Like you, I live in Birmingham. I know foot soldiers. I advocate for black people. But everyone here calls me a “Bama.” I think, with your help, Jay and I could finally reach the level of fame that we have been working toward by writing about shit that actually happened.
Will you represent us?
Please send a rate sheet or an estimate of how much you charge to defend despicable shitbags. Since Jay has proven himself to be a twister of facts and an unscrupulous degenerate who is willing to lie for the sake of his own career advancement, I’m sure you will be more than comfortable representing him. After defending Cosby, this should be a cakewalk for you.
An Almost Famous Writer
Our article on Ta-Nehisi Coates’ clapback at Mitch McConnell stirred up the sleeping Caucasian community and prompted a number of responses:
To: Michael Harriot
You can measure the number of factors that might be involved in white privilege or reparations, but as more and more generations come and go, its harder to quantify exactly how the generations would be different if no slave trade, jim crow laws, etc existed. There would be the classic overreach, followed/lead by an attempt to minimize them as much as possible, all sides would have numbers and “data” to back up their claim, but its absurd to arrive at an idea of what appropriate reparations should be with any confidence because generational causation issues. I dont really have anything to my name worth taking, and i dont know how to “offer” opportunities. How much do you want from a white christian, grew up in a predominately white neighborhood and went to a majority white high school, who paid his way through community college and night school, works in a cubicle and is a sole breadwinner for a family of 5, making 60k a year? What do i owe you? and what do i own the rest of black america? and what counts as black america? Do i owe OJ anything?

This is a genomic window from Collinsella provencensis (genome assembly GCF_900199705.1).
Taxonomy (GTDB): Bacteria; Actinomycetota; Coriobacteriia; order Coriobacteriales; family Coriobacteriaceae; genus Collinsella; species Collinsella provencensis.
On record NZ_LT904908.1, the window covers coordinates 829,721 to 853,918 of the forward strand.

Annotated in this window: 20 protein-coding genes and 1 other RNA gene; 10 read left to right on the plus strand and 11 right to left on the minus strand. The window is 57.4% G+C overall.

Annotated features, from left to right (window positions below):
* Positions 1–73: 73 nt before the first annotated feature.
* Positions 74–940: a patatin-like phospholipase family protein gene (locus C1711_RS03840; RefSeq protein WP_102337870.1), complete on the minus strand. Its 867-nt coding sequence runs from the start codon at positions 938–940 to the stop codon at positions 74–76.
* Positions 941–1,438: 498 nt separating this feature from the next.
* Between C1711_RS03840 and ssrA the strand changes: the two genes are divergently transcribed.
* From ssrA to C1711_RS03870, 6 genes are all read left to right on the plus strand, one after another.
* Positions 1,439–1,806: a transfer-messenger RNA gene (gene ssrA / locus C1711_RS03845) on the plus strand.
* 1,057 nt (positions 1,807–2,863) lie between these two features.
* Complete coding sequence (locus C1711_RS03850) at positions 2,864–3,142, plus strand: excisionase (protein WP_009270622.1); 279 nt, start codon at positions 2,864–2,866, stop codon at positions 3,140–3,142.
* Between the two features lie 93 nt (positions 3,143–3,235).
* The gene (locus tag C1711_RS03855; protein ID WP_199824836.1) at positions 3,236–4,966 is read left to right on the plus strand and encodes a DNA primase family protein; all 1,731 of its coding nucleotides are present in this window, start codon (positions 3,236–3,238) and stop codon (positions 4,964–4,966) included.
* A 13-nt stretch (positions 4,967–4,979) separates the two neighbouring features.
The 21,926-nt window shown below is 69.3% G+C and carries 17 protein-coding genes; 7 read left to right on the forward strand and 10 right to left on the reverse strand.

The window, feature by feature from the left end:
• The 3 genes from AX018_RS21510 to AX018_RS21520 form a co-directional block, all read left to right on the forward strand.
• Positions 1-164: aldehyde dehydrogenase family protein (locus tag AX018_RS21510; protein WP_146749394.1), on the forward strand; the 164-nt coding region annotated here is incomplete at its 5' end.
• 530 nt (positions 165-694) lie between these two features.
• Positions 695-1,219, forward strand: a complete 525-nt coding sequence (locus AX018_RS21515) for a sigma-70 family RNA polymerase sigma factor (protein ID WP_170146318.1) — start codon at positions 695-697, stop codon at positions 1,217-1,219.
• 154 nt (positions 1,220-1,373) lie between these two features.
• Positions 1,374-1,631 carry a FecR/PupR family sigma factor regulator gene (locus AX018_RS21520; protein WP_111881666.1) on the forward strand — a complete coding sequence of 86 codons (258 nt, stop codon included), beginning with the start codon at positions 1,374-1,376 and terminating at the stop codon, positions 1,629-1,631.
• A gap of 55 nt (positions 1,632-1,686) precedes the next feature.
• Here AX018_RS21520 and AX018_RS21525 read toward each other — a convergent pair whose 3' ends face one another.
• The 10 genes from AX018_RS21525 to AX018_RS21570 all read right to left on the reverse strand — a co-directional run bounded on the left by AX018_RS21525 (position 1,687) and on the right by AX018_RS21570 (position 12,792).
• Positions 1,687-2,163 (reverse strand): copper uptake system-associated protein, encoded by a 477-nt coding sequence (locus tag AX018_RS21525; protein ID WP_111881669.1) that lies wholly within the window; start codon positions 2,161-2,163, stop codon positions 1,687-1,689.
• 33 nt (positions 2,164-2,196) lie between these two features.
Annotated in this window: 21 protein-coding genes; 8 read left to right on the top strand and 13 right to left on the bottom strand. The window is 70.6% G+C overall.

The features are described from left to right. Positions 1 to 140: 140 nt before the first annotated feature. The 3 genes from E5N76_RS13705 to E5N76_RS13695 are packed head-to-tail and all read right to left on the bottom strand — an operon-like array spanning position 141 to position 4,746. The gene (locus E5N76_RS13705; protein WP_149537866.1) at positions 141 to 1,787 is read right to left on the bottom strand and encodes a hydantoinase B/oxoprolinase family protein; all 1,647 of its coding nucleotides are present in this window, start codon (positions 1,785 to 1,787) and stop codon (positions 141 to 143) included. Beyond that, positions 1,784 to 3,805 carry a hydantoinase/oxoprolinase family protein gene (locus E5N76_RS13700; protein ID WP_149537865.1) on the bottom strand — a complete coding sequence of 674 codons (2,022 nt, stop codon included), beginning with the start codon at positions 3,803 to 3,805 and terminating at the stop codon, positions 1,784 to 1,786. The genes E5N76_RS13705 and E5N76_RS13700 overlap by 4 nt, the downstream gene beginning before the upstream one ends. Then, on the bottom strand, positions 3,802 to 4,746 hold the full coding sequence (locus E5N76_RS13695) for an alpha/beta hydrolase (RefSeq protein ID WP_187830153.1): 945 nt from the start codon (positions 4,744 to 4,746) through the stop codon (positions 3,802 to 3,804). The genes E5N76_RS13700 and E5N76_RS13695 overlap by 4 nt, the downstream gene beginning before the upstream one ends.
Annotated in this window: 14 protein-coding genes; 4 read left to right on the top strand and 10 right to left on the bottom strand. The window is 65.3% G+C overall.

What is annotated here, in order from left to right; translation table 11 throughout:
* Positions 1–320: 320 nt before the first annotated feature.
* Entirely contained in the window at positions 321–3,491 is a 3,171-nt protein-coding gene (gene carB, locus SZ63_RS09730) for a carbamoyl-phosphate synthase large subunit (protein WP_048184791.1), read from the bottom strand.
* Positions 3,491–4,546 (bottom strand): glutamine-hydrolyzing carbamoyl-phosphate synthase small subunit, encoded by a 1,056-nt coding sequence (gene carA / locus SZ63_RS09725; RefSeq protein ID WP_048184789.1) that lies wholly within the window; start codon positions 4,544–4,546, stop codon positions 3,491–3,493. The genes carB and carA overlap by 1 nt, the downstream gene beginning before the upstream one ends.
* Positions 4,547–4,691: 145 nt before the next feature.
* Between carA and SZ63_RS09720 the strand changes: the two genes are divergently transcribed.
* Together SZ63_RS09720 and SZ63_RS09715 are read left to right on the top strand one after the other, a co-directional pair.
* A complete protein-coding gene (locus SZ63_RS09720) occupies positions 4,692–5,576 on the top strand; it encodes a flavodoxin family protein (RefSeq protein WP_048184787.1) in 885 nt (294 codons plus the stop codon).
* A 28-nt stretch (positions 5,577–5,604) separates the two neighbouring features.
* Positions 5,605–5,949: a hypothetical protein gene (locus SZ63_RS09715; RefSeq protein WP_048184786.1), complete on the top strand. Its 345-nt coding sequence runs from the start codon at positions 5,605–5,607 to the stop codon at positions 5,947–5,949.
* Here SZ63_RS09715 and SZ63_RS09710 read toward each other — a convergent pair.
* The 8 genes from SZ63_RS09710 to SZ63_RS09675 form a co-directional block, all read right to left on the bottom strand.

To: Michael Harriot
I expect some sort of backlash for this comment. I’ll start with that I’m a 27 year old white male. I’ve had a rather fortunate life in some areas and not so fortunate in others. I’ve likely taken what I have for granted whether I know it or not. I’m aware of our nations history, though I don’t know every event that has occurred. Africans were enslaved and sold to many nations. African Americans were deemed lesser humans and were segregated and often assaulted. Chinese workers were treated as lesser people as they built the railroads. Asian americans were interned during WWII after Pear Harbor. Native Americans were corralled and lost their homes. There’s no shortage of horrible crimes committed by white people. A lot of these crimes continue today, whether its the majority of white people or not. I do not believe that anyone alive today can be held responsible for slavery. Sins of the father and all that. I don’t believe any amount of reparations would ever be enough to make up for what was done to slaves. I think the most we can do for it is acknowledge that it happened, and work to make sure it never happens again. I do believe however, that reparations are due for things that have happened in recent history, and continue to happen today. I acknowledge that white people have and continue to discriminate against people of all color, not just black people. In the 1930's Harry J. Anslinger (a white male) created the narcotics department that started the war on drugs by pushing racist propaganda that marijuana caused people of color to become violent and sexual, because he was about to lose his job. I agree that reparations should be paid, but it won’t solve the greater issues. I’m not confident that slavery should be part of the reparations, but for discrimination, segregation, unfair treatment, and all the other things that have and continue to put people of color at a disadvantage to white people should be.